TRAPPIST-1’s Planets May Have Shockingly Similar Compositions, Says NASA


The nearby TRAPPIST-1 star system’s seven rocky planets have compositions that appear to be both low in density and maybe even shockingly similar, an international team of astronomers reported this week.

New, more precise observational mass estimates of these rocky low-mass planets orbiting the cool red dwarf star TRAPPIST-1, make it clear that this alien solar system is radically different from our own. 

“These planets could have accreted directly from the protoplanetary disk around a much cooler star than the Sun,” Erik Asphaug, a planetary geophysicist at the University of Arizona, who was not part of the study, told me.

The international team of researchers used 1000 hours of observing time on NASA’s now decommissioned Spitzer Space Telescope to make their observations. Their findings, reported in the Planetary Science Journal, make it clear that this bizarre alien solar system —- located nearly 40 light years away in the constellation of Aquarius —- formed under very different circumstances than our own solar system.

If these planets did accrete directly from their star’s protoplanetary disk, rather than by a more random and violent, repeated accretion process, Asphaug says he would not be surprised that they ended up lower density.

That’s because the kind of giant impact accretion that we believe made Earth, Venus, Mars, Mercury and the Moon was a wasteful process and disposed of a fraction of the lower-density materials in each collision (a few percent to tens of percent), says Asphaug.

“The TRAPPIST-1 system would in this sense maybe resemble the progenitor bodies from which the Earth and Venus were ultimately built, being less dense because they never suffered these giant impacts,” said Asphaug.

Even if the individual terrestrial planets from TRAPPIST-1 and the Solar System look very similar in terms of mass and size, the full system architecture is very different, Simon Grimm, one of the paper’s co-authors and an astrophysicist at the University of Bern, told me. The new mass estimates show that the densities of all seven planets are much more similar than we thought before, he says.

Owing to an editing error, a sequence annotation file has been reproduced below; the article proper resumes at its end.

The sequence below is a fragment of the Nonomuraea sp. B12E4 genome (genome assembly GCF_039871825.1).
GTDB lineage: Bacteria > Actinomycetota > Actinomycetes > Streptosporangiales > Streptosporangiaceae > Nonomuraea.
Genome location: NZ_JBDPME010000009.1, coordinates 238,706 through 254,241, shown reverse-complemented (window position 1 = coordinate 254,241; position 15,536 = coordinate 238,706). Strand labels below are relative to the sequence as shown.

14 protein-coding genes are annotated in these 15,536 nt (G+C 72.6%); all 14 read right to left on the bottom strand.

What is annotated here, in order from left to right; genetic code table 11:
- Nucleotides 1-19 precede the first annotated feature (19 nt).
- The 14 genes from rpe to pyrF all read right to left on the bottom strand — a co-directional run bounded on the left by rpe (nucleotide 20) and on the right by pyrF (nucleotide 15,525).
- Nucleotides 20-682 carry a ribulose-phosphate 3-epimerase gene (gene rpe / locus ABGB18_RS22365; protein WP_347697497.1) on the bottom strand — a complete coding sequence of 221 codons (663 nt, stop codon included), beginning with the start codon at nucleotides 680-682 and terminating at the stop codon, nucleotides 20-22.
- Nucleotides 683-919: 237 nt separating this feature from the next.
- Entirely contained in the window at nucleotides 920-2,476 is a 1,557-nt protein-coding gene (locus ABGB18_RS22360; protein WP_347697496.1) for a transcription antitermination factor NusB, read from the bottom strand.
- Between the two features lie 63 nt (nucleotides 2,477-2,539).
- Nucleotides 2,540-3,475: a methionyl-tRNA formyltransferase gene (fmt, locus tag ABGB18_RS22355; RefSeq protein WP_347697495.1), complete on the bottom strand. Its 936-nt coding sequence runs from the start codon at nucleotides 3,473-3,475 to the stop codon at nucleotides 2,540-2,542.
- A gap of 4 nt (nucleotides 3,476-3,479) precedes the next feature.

As for their actual compositions?

The fact that these planets are less dense than the terrestrial planets of our solar system indicates a different composition to be sure, says Asphaug. Whether this is because of less iron available to condense to the core, or more water mixed into the crust and mantle remains unclear, he says.

NASA says that it could be that the TRAPPIST planets have a composition similar to Earth’s —- composed of about the same ratios of iron, oxygen, magnesium and silicon as our own planet.  The crucial difference appears to be that the TRAPPIST planets simply lack Earth’s abundance of iron.  Or it may be that the iron in the TRAPPIST planets are simply infused with higher levels of oxygen than Earth, creating iron oxide (or rust).  This hypothetical additional oxygen, says NASA, would also act to decrease the planets’ densities.

Even so, the team reports that the TRAPPIST’s system’s three innermost planets are severely lacking in water. TRAPPIST-1b, TRAPPIST-1c and TRAPPIST-1d are unlikely to harbor water (in any phase) at all, Martin Turbet, an astrophysicist at the University of Geneva and a co-author of the study, told me.

“For these three [inner] planets, the prospects for habitability are therefore not very good,” said Turbet.

But Turbet says that even though the inner three planets may be biological wastelands, three of the outer four planets of this system still offer some hope of habitability.

NASA’S forthcoming James Webb Space Telescope (JWST) will likely be able to observe the atmosphere of these planets and bring considerable progress in determining their potential habitability, says Turbet.



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